Swan, Laura. The forgotten desert mothers: Sayings, lives, and stories of early Christian women. New York: Paulist Press, 2001.

Witherington, Ben. Women in the earliest churches. Cambridge: Cambridge Press, 1988.

Zaragoza, Edward. No longer servants but friends: A theology of ordained ministry. Nashville: Abingdon Press, 1999.




[1] Hans Küng, Why priests? (Glasgow: Collins, 1977), p. 36.

[2] Rosemary Radford Ruether, Women-church: Theology and practice of feminist liturgical communities (San Francisco: Harper & Row, 1985), p. 12.

[3] Howard Stone, Theological context for pastoral caregiving: Word in deed (New York; London: The Haworth Pastoral Press, 1996), p. 161.

[4] Ibid., p. 161.

[5] Alastair V Campbell, Paid to care? The limits of professionalism in pastoral care (London: Anchor Press, 1985), p. 30.

[6] Ibid., p. 31.

[7] Ibid., p. 20.

[8] See Donald B Kraybill, The upside-down kingdom (Hants, UK: Marshall Morgan & Scott, 1978).

[9] Jacquelyn Grant, 'The sin of servanthood and the deliverance of discipleship', in A troubling in my soul: Womanist perspectives on evil and suffering, ed. Townes (Maryknoll, NY: Orbis Books, 1993). Described in Edward Zaragoza, No longer servants but friends: A theology of ordained ministry (Nashville: Abingdon Press, 1999).

[10] Susan Nelson Dunfee, Beyond servanthood: Christianity and the liberation of women (Lanham: University Press of America, 1989).

[11] Raymond F Collins, The many faces of the church: A study in New Testament ecclesiology (The Crossroad Publishing Company: New York, 2003), p. 29.

[12] Ibid., p. 16.

[13] Ibid., p. 17.

[14] Ibid., p. 17. See also 1 Cor 4.15-16.

[15] Ruether, Women-church: Theology and practice of feminist liturgical communities , p. 11.

[16] Robert Kysar, Called to care: Biblical images for social ministry (Minneapolis: Fortress Press, 1991), p. 74.

[17] Ruether, Women-church: Theology and practice of feminist liturgical communities, p. 11, Ben Witherington, Women in the earliest churches (Cambridge: Cambridge Press, 1988), pp. 78-90.

[18] The fact that Prisca’s name is generally mentioned first by both Luke and Paul – the reversal of the general trend – could indicate that she played a more prominent role in the church and ministry than did her husband – Rebecca Merrill Groothuis, Good News for Women: A Biblical Picture of Gender Equality (Grand Rapids: Baker, 1997), p. 194.

[19] This discrepancy has been the source of much debate within the church and the seminary – see e.g. Keith Burton, 'How does a woman prophecy and keep silent at the same time?', Journal of the Adventist Theological Society 10.1 268-284, Daniel Arichea, 'The silence of women in the church: Theology and translation in 1 Cor.14.33b', Bible Translator. Jan (1995): 101-112, Jorunn Okland, Women in their place: Paul and the Corinthian discourse of gender and sanctuary space (London: T & T Clark International, 2004).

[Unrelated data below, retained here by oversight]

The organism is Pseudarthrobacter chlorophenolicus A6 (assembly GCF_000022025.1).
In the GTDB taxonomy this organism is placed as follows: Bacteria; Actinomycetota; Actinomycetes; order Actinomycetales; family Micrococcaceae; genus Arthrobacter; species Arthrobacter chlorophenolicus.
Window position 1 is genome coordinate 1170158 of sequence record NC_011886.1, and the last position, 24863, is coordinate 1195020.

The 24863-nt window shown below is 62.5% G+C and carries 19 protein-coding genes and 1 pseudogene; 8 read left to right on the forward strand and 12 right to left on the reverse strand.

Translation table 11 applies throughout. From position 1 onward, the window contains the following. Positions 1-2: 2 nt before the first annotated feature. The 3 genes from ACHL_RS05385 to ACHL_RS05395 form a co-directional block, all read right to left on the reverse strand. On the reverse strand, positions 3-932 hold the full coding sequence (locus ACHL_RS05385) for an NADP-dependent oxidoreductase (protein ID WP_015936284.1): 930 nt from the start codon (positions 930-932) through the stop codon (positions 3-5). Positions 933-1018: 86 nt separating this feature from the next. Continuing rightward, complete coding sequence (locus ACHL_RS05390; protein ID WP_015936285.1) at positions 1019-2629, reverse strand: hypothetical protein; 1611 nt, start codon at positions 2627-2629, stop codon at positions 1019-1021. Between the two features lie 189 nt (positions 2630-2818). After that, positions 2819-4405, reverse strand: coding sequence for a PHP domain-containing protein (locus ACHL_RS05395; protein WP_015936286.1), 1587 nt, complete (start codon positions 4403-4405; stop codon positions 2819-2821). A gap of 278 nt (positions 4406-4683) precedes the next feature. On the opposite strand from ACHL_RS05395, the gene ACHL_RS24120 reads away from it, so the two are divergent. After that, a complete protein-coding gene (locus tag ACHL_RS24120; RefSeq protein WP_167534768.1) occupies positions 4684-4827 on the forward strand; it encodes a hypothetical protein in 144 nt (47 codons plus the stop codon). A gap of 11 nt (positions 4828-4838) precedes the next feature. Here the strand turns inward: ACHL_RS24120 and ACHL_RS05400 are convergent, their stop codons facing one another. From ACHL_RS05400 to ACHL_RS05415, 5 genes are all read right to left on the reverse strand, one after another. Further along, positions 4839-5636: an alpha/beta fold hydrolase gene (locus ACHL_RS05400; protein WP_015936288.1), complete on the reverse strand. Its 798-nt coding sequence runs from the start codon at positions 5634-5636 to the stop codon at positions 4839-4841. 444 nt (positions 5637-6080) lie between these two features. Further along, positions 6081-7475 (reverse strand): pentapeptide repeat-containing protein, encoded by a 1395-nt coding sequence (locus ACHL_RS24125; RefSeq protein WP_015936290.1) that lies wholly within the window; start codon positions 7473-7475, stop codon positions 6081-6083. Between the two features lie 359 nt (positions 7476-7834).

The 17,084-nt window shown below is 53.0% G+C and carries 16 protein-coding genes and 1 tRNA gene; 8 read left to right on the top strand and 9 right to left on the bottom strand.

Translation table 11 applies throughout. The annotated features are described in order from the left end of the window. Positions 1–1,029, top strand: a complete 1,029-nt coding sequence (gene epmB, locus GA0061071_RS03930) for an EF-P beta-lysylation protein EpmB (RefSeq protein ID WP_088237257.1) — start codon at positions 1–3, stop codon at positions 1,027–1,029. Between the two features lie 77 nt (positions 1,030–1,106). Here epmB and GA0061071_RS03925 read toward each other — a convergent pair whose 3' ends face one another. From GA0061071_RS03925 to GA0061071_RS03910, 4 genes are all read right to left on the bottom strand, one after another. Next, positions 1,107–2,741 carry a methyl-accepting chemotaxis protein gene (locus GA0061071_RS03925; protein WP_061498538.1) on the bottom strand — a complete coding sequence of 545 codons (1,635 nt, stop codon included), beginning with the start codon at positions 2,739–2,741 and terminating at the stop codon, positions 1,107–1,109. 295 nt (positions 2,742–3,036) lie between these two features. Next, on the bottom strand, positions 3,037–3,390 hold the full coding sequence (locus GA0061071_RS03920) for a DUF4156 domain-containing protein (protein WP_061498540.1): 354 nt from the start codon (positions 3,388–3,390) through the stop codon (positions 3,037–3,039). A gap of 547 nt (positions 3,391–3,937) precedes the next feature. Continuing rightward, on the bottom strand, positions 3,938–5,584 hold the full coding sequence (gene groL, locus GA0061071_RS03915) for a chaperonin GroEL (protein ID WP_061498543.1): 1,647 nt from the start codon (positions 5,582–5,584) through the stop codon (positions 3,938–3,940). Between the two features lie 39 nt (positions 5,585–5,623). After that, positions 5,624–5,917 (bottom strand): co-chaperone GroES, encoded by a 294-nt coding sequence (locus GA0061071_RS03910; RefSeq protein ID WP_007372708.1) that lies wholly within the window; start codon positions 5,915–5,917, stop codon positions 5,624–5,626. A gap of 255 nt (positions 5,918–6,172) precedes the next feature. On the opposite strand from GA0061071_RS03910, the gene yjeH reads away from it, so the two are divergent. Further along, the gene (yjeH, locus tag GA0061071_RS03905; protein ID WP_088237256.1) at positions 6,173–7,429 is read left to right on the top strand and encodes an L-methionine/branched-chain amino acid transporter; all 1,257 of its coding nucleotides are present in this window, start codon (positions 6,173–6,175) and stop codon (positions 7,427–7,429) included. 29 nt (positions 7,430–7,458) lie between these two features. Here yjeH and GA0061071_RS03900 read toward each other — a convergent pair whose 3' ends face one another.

[20] Laura Swan, The forgotten desert mothers: Sayings, lives, and stories of early Christian women (New York: Paulist Press, 2001), p. 5-7.

[21] Stone, Theological context for pastoral caregiving: Word in deed , p. 113.

[22] Ibid., p. 113.

[23] Ibid., pp. 12-13.

[24] Ibid., p. 164.

[25] Larry Graham, 1996, cited in Christie Cozad Neuger, 'Women and relationality', in Feminist and womanist pastoral theology, ed. Miller-McLemore and Gill-Austern (Nashville: Abingdon Press, 1999), p. 116.

[26] Neuger, ‘Women and relationality’, pp. 115-116.

[27] Ruether, Women-church: Theology and practice of feminist liturgical communities , p. 12.

[28] Ibid., p. 12.

[29] Alanna M Emmett, 'An early fourth-century female monastic community in Egypt?', in Maistor: Classical, Byzantine and Renaissance studies for Robert Browning, ed. Moffatt (Canberra: The Australian Association for Byzantine Studies, 1984), p. 78.

[30] Elizabeth Clark, Women in the early church (Delaware: Michael Grazier, Inc, 1983), p. 115.

[31] Although note the rank of ‘father’ and ‘mother superior’ in the Catholic church.

[32] Gillian Cloke, 'This female man of God': Women and spiritual power in the patristic age (London: Routledge, 1995), p. 168-169.